|German cops disprove Abu ransom kickback story
MANILA (ABS-CBN) -- German police
reportedly discredited the Abu Sayyaf ransom kickback story published in a German magazine
after transcripts of conversations between government negotiators and bandit leader
Commander Robot turned out to be inconclusive.
The taped recorded conversations, captured on a satellite
phone, did not mention anything about a supposed share of President Joseph Estrada and
flagship projects chief Robert Aventajado in ransom payments, National Police chief
Panfilo Lacson said this Tuesday.
In an interview, Lacson said he
asked German police to verify contents of the transcript translated in German, following
news the magazine Der Spiegel published a story stating Estrada and Aventajado
received cuts from ransoms during the Sulu hostage crisis.
Earlier, Der Spiegel based
its claim on a supposed taped conversation over a satellite phone between Aventajado and
Robot a.k.a. Ghalib Andang.
It alleged the President through the intercession of
Aventajado, pocketed a total of $8 million in commissions from ransom payments for Sulu
kasi baka may defect ang nakuha namin. They confirmed na wala talaga.
Even at their end ay wala talagang ganoong usapan tungkol sa suggestion about a
commission involving Secretary Aventajado and the President," Lacson said.
(The German police was able to
confirm it. We asked them for a confirmation because the transcript we received may have
been defective. But they confirmed there is really nothing in the transcript suggesting a
commission involving Aventajado and the President)
The Philippine National Police
(PNP) earlier sent a superintendent and a Tausug-speaking policeman to help German police
in translating the taped conversations.
Lacson said the conversations
also included other government negotiators, such as former Libyan envoy Rajab Azzarouq.
With most of the conversations
conducted in Tausug, a native dialect in Mindanao, Lacson said he is ready to present
copies of the official transcript before an investigative body.
Earlier, Aventajado said it is
likely that a libel suit from him and the President would be filed in Germany against Der
Spiegel. "Our lawyers are studying where to file the case. Looks like we'll have
to file it in Germany," he said in a television interview Monday night.
Aventajado also said his
lawyers are now translating into English the controversial article, which he said was
posted on Der Spiegel's internet site.
Last Monday, Aventajado and the
President separately denied the claim of the magazine that they received a cut in ransom
money for hostages kept by the Abu Sayyaf.
Press Secretary Ricardo Puno
Jr. for his part had said the President wants his lawyers to file the suit against Der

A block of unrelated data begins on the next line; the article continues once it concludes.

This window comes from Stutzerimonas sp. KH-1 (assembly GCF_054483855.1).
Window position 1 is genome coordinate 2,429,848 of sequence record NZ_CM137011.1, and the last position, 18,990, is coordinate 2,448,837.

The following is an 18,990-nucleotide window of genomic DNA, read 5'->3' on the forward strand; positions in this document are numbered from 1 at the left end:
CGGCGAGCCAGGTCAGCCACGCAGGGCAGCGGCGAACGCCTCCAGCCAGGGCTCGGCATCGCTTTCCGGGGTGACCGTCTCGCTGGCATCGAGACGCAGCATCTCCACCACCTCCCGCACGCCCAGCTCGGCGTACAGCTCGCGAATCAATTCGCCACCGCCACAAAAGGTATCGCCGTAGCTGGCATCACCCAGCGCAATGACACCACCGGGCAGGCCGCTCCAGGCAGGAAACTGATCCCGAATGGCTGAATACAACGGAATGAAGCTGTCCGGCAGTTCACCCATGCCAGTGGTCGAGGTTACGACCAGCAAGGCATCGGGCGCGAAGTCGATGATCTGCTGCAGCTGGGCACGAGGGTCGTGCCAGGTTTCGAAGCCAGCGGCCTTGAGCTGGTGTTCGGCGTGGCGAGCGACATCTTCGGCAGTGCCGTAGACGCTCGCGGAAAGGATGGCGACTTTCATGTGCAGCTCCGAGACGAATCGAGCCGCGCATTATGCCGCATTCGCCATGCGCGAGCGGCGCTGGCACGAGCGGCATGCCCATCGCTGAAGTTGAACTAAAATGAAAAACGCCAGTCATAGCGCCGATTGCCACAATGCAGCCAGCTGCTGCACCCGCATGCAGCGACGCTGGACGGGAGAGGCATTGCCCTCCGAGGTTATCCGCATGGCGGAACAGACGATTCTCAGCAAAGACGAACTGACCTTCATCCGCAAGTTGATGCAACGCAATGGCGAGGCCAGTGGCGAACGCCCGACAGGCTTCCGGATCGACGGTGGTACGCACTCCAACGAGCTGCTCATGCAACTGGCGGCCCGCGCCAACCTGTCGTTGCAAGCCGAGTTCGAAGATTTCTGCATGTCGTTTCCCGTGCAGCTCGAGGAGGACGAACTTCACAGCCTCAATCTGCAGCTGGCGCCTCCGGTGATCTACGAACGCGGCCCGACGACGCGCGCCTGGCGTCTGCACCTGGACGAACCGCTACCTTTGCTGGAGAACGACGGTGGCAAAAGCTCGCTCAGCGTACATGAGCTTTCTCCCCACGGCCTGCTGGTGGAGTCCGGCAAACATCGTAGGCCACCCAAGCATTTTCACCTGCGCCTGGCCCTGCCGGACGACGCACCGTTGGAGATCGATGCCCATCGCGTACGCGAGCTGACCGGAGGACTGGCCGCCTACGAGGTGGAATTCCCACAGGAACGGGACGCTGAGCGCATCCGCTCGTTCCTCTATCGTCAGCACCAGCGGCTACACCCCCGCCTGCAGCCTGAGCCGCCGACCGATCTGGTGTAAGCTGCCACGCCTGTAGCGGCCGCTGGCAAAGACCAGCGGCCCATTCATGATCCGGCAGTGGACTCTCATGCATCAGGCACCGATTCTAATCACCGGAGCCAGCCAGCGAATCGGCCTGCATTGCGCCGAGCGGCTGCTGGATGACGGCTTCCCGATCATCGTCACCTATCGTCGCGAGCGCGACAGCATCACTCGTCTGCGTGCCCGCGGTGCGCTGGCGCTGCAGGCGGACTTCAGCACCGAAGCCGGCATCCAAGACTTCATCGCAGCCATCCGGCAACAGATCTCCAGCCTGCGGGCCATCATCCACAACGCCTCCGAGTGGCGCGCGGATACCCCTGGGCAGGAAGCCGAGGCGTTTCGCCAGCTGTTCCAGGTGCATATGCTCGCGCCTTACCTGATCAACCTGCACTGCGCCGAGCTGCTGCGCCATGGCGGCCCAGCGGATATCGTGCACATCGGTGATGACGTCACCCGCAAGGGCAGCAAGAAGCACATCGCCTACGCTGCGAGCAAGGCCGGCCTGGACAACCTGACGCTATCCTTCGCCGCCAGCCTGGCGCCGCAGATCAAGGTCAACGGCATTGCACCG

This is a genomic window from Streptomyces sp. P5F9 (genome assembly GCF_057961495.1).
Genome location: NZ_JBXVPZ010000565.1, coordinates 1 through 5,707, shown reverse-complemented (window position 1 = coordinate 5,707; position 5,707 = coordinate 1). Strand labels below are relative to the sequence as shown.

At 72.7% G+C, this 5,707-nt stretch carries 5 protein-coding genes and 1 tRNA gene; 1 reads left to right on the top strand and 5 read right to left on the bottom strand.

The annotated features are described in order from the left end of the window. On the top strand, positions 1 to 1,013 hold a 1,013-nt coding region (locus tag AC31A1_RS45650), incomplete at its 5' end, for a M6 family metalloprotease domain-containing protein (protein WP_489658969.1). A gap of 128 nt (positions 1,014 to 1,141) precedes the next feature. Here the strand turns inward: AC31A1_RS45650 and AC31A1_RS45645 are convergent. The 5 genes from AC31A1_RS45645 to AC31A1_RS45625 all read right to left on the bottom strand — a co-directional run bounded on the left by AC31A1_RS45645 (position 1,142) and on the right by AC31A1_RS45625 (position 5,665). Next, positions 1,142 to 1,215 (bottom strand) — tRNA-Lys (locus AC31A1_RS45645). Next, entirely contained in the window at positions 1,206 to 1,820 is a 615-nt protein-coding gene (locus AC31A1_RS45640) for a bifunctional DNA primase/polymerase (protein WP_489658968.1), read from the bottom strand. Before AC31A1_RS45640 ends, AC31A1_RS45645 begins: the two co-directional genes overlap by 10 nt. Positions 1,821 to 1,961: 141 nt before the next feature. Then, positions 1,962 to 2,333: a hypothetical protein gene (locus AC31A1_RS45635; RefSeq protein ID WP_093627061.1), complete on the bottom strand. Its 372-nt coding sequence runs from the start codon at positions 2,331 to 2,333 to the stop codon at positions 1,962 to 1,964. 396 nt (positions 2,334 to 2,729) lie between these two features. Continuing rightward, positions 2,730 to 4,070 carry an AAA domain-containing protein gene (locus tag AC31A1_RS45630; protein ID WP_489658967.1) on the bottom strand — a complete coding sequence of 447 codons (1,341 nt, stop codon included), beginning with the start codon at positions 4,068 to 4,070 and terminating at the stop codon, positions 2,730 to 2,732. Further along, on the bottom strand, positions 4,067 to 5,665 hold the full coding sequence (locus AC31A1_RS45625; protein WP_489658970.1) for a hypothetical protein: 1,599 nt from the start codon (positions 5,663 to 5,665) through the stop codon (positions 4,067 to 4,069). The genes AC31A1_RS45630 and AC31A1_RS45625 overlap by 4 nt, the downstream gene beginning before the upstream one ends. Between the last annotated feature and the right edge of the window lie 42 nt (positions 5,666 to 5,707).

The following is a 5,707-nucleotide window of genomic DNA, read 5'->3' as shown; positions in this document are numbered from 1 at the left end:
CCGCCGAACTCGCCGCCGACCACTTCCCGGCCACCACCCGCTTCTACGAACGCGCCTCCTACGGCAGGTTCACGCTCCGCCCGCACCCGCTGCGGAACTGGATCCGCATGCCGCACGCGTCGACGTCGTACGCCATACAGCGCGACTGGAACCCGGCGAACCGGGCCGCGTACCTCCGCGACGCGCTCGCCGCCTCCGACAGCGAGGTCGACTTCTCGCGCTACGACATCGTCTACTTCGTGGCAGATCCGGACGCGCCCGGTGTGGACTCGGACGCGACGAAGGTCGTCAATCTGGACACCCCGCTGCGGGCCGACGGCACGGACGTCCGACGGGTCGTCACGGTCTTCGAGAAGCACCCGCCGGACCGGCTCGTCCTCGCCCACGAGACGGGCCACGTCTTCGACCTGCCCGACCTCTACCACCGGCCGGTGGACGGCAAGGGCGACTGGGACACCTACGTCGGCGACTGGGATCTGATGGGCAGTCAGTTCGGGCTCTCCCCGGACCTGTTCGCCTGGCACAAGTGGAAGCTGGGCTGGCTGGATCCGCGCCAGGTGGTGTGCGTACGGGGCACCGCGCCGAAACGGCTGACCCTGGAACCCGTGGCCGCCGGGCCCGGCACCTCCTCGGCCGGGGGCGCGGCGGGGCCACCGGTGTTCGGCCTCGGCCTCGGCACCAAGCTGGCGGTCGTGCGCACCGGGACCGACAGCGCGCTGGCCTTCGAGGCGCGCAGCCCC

Spiegel "as soon as possible."
He said Malacañang expects the
magazine to come up with proof backing its allegations, otherwise, an apology from the
magazine is in order.
Puno also made it clear while
the President is irked over the article, he does not want the incident blown up into a
On his part, Aventajado said:
"definitely we'll file a libel suit. My mind is made up, and the President has said
he will also file a libel suit. Now our lawyers are looking at whether we can file a joint
Black propaganda being traced
The camp of President Estrada is now looking into leads that
would directly link the Der Spiegel magazine to an ally of opposition party
The President in chance interview, said part of information
gathered by Malacañang involved the participation of the National Union of Christian
The NUCD, the known social democratic party representing
Germany, is one of the known allies of the Lakas party headed by former president Fidel
"That's the information I received. The NUCD social
democrat has its connection in Germany. I have not gotten the complete report yet, I would
let you know by tomorrow. I would know if there is a political color on this," the
Estrada said he has already asked Foreign Affairs Secretary
Domingo Siazon to forward a communique to the Der Spiegel management, protesting
the story published by the magazine.
Aside from a letter-to-the-editor, legal advisers of the
President are now in the thick of collating evidence that would support a libel case
against the magazine.
A ranking official of Malacañang on Tuesday disclosed the
President received a letter from the German government on the case.
The official who requested anonymity, said the communication
was signed by the German minister.
In the letter, the German Minister reportedly denied that one
of their secret service agents was involved in the production of the Der Spiegel story.
The German government in its letter reportedly reiterated its
full trust and respect to the Estrada administration, especially when it negotiated for
the release of their nationals then hostaged by the Abu Sayyaf group.
The Malacañang official ruled out the filing of a diplomatic
protest against the German government.
"Filing a diplomatic protest will only be considered if
the German government has committed a grave mistake or offended the Philippine government
seriously," the official said.
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